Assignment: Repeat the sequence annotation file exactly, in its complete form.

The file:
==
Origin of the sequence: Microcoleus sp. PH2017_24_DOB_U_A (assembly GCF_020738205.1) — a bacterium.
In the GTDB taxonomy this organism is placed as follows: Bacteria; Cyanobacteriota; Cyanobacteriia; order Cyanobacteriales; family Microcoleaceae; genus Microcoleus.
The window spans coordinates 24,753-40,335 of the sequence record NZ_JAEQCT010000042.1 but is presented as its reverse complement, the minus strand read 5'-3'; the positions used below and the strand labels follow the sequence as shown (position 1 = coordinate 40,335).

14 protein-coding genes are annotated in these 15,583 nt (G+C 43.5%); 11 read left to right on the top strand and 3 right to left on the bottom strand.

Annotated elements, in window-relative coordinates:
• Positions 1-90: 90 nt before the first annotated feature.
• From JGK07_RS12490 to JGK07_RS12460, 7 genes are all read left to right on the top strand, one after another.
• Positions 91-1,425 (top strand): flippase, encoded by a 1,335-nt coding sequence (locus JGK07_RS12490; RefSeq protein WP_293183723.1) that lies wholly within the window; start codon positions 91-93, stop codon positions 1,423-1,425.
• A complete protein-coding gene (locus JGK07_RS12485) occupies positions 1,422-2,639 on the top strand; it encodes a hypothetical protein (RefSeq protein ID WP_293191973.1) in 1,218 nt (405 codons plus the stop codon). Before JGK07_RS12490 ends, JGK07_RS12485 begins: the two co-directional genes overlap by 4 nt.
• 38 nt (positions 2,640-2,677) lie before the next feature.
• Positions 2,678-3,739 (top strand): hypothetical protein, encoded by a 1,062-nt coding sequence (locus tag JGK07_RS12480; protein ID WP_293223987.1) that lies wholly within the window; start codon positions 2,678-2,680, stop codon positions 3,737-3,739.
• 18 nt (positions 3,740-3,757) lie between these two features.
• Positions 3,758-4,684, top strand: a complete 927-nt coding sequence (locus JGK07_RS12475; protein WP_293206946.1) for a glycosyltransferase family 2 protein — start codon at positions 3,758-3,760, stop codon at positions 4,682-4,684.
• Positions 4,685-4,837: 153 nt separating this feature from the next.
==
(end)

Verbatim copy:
Origin of the sequence: Microcoleus sp. PH2017_24_DOB_U_A (assembly GCF_020738205.1) — a bacterium.
In the GTDB taxonomy this organism is placed as follows: Bacteria; Cyanobacteriota; Cyanobacteriia; order Cyanobacteriales; family Microcoleaceae; genus Microcoleus.
The window spans coordinates 24,753-40,335 of the sequence record NZ_JAEQCT010000042.1 but is presented as its reverse complement, the minus strand read 5'-3'; the positions used below and the strand labels follow the sequence as shown (position 1 = coordinate 40,335).

14 protein-coding genes are annotated in these 15,583 nt (G+C 43.5%); 11 read left to right on the top strand and 3 right to left on the bottom strand.

Annotated elements, in window-relative coordinates:
• Positions 1-90: 90 nt before the first annotated feature.
• From JGK07_RS12490 to JGK07_RS12460, 7 genes are all read left to right on the top strand, one after another.
• Positions 91-1,425 (top strand): flippase, encoded by a 1,335-nt coding sequence (locus JGK07_RS12490; RefSeq protein WP_293183723.1) that lies wholly within the window; start codon positions 91-93, stop codon positions 1,423-1,425.
• A complete protein-coding gene (locus JGK07_RS12485) occupies positions 1,422-2,639 on the top strand; it encodes a hypothetical protein (RefSeq protein ID WP_293191973.1) in 1,218 nt (405 codons plus the stop codon). Before JGK07_RS12490 ends, JGK07_RS12485 begins: the two co-directional genes overlap by 4 nt.
• 38 nt (positions 2,640-2,677) lie before the next feature.
• Positions 2,678-3,739 (top strand): hypothetical protein, encoded by a 1,062-nt coding sequence (locus tag JGK07_RS12480; protein ID WP_293223987.1) that lies wholly within the window; start codon positions 2,678-2,680, stop codon positions 3,737-3,739.
• 18 nt (positions 3,740-3,757) lie between these two features.
• Positions 3,758-4,684, top strand: a complete 927-nt coding sequence (locus JGK07_RS12475; protein WP_293206946.1) for a glycosyltransferase family 2 protein — start codon at positions 3,758-3,760, stop codon at positions 4,682-4,684.
• Positions 4,685-4,837: 153 nt separating this feature from the next.